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Custody and visitation in non-divorce settings

In New Jersey, a child custody case does not always necessarily mean that a divorce is taking place. Child custody is an issue that may need to be resolved if the parents are unmarried or if another family member wants custody or visitation rights.

In a case where parents are unmarried, a mother generally has primary custody rights unless a father tries to get rights as well. If the mother is a fit parent, it is unlikely that the father can get sole custody. However, the father may also be awarded some custody or visitation rights. Just as would be the case with parents who were getting a divorce, custody and visitation rights may be negotiated between the parents or decided by a judge.

There are cases in which people who are not the parents, such as grandparents, aunts, uncles and even family friends, may try to get custody rights. In general, they must go through the court system in order to do this. Grandparents have visitation rights with respect to their grandchildren and may also go to court to have these rights enforced.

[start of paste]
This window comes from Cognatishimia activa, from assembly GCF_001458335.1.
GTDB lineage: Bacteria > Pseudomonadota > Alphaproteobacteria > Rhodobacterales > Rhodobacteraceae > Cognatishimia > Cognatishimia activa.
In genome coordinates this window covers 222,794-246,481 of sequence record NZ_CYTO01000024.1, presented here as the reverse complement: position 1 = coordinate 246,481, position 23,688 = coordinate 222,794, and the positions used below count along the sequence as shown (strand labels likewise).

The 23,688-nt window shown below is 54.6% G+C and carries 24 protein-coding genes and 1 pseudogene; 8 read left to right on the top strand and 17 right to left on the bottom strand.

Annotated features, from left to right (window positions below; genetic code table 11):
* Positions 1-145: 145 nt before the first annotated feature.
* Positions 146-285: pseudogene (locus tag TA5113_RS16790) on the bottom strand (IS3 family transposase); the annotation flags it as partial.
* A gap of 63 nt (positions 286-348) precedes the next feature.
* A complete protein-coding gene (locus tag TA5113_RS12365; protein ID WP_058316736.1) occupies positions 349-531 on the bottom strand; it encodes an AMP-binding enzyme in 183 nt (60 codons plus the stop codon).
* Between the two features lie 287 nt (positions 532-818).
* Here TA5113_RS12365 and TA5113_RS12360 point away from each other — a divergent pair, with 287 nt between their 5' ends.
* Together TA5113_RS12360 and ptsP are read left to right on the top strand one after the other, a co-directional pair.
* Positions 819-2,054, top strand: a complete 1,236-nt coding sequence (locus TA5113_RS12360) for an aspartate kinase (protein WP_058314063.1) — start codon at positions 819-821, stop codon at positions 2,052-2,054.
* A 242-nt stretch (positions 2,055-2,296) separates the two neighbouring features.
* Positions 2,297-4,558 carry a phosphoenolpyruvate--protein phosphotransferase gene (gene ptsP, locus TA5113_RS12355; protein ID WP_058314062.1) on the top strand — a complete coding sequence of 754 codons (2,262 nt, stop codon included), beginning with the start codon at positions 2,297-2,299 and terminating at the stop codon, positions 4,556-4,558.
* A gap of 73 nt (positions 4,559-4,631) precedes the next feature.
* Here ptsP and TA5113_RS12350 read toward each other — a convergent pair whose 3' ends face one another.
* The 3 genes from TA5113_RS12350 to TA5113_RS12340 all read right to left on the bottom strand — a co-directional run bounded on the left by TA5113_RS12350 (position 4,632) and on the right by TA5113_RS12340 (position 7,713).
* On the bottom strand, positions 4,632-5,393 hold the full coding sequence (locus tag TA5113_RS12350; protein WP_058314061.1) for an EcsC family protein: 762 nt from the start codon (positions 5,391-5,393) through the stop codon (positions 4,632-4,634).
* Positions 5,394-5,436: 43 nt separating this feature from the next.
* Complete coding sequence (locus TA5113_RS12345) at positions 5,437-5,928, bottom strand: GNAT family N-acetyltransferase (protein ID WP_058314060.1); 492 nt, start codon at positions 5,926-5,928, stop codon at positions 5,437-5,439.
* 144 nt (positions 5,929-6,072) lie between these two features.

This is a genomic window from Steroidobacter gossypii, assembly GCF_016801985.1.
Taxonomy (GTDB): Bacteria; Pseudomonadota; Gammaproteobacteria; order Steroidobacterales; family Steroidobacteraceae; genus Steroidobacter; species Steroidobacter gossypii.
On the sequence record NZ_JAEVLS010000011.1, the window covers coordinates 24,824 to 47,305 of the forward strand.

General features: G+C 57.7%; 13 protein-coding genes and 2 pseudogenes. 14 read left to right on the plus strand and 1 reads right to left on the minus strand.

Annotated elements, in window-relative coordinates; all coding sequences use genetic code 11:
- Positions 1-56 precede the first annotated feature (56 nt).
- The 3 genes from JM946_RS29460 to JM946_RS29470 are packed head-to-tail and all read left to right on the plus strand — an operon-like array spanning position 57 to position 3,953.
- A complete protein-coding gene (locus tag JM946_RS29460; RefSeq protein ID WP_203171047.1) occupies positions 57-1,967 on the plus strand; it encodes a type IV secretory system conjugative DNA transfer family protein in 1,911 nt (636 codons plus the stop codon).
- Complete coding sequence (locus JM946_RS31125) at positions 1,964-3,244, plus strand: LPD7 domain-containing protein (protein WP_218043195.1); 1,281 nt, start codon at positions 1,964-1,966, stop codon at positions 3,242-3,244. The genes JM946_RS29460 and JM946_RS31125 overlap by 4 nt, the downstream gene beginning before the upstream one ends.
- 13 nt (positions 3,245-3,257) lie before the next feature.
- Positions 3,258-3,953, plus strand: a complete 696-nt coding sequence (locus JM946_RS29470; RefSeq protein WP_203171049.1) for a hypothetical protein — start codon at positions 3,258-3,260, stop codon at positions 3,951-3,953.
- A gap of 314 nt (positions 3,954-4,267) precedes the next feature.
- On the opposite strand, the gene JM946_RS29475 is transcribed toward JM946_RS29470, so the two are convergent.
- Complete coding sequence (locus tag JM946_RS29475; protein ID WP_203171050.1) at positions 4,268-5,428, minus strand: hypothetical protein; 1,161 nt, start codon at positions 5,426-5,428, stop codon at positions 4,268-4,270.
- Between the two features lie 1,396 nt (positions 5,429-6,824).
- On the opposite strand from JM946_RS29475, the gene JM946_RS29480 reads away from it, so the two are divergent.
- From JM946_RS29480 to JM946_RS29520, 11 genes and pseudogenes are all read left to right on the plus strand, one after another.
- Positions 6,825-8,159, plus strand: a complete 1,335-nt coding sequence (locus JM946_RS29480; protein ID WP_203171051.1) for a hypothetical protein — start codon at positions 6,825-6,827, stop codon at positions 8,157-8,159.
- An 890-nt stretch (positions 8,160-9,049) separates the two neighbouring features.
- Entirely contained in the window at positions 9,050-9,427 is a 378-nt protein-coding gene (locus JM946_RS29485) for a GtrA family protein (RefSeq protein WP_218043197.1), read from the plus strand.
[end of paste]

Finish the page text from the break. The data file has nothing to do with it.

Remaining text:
Unmarried couples who become parents might want to speak to an attorney about protecting their rights. A father might need to establish paternity. An attorney may also be able to advise people who are trying to get custody of children when they are not the biological parents. This may be necessary if a parent is unfit, incarcerated, missing or deceased. Having a family member or a family friend step in may keep a child from going into the foster system in these circumstances. If multiple family members or other third parties are vying for custody, a court may decide based on what is in the best interests of the child.

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